Acoustical coupling is proposed as a new measurement to complement the attenuation rate measurement now available with multispacing cement bond logging tools. Coupling responds principally to the mechanical impedance and distribution of material outside the casing, but is largely insensitive to bonding. Estimates of cement strength may be obtained even in the presence of microannulus.
Acoustic techniques have been used for many years in cased wells for the purpose of determining cement quality. The principle consisted of interpreting the amplitude of the acoustic signal received at some axial spacing from a transmitter in the borehole fluid.' Improvements on this technique included using an array of transducers to determine the actual spatial attenuation rate of the signal. This attenuation rate is primarily a function of the mechanical properties of the cement that is bonded to the casing.
It must be recognized, however, that amplitude reduction between transmitter and receiver depends not only on attenuation from axial propagation along the casing but also on the efficiency of acoustical coupling between transducers and the casing wave. For single-spacing measurement systems it is not possible to separate effectively these independent contributions to amplitude decrement. Additionally, amplitude itself depends on borehole fluid properties and the temperature or pressure characteristics of the measuring apparatus. Gollwitzer and Masson have disclosed a means of computing a compensated spatial attenuation rate from multispacing data that is relatively independent of these environmental factors.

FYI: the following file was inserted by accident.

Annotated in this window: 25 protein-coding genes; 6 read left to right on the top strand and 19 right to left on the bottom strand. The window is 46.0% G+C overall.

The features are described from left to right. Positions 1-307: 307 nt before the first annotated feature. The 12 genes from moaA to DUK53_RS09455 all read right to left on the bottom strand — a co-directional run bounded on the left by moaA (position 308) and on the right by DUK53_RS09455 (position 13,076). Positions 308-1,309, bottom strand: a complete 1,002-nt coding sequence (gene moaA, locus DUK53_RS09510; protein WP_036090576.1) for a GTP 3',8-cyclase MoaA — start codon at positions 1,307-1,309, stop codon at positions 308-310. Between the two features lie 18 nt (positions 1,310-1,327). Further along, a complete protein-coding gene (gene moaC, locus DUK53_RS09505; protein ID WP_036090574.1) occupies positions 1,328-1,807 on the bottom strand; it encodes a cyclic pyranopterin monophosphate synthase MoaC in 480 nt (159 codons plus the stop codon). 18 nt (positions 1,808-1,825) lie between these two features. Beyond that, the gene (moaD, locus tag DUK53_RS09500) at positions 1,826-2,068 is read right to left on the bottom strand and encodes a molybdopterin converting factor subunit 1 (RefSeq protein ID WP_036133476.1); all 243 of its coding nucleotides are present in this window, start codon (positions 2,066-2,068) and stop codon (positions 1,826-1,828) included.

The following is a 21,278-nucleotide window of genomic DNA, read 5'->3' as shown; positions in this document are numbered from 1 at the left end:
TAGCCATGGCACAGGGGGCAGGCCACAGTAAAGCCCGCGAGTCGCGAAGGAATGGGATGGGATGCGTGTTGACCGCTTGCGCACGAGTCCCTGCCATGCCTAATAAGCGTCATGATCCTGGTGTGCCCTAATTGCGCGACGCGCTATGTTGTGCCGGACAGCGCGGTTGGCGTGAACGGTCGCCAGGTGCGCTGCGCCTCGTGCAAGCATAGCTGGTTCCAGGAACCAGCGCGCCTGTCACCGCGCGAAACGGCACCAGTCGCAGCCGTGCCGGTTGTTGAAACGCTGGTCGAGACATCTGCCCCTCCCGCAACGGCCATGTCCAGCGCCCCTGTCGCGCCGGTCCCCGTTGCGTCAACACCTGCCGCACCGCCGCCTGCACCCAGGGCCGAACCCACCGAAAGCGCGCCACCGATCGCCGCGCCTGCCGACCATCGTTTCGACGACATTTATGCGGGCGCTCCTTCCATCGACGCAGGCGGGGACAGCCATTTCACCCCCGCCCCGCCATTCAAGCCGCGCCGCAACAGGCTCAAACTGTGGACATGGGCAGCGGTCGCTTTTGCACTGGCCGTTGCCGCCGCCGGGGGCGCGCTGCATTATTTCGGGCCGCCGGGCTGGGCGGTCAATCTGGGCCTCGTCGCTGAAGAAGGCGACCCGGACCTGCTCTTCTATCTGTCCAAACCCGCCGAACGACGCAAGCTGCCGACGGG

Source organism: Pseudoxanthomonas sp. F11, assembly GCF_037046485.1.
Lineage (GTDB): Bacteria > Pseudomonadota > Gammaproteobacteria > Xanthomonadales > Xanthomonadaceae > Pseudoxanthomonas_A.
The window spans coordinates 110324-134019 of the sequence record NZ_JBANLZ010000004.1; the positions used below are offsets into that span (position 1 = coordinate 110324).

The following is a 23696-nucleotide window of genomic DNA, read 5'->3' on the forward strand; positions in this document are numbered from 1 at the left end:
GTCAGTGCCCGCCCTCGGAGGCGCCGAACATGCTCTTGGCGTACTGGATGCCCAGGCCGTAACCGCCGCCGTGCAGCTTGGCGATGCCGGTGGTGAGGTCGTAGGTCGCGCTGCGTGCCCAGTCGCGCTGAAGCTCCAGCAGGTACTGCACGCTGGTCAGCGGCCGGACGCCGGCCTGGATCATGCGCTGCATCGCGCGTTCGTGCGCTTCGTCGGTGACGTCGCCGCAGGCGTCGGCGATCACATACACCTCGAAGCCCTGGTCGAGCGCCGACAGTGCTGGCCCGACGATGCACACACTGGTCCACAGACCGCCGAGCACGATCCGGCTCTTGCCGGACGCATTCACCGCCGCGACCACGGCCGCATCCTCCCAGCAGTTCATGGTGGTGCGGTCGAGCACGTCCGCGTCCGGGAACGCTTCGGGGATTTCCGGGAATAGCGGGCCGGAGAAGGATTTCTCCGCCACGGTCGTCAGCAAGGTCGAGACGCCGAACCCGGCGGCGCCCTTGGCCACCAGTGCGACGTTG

Still, a shortcoming of standard cement bond logging systems arises from microannuli, which frequently appear between the casing and the solid cement column after cementing and drilling operations. Often, these microseparations are small enough that the hydraulic seal offered by the cement column to fluids is not impaired. Microannuli do, however, severely reduce the acoustic attenuation rate, increasing the received amplitudes. Those measurements are thus not reliable measurements for use in estimating the hydraulic seal.
If, however, in interpretation the amplitude change between transmitter and receiver is separated into a change dependent on coupling, as well as a change related to attenuation rate, it is observed that coupling is an important amplitude-controlling mechanism that depends on properties of the material outside of the casing in functionally different ways than the attenuation. In particular, coupling is not dominated by mechanical bonding between the casing and the cement sheath.
Measurement of both coupling and attenuation rate allows determination of the presence of microannulus and estimation of average mechanical properties of material behind casing at each depth.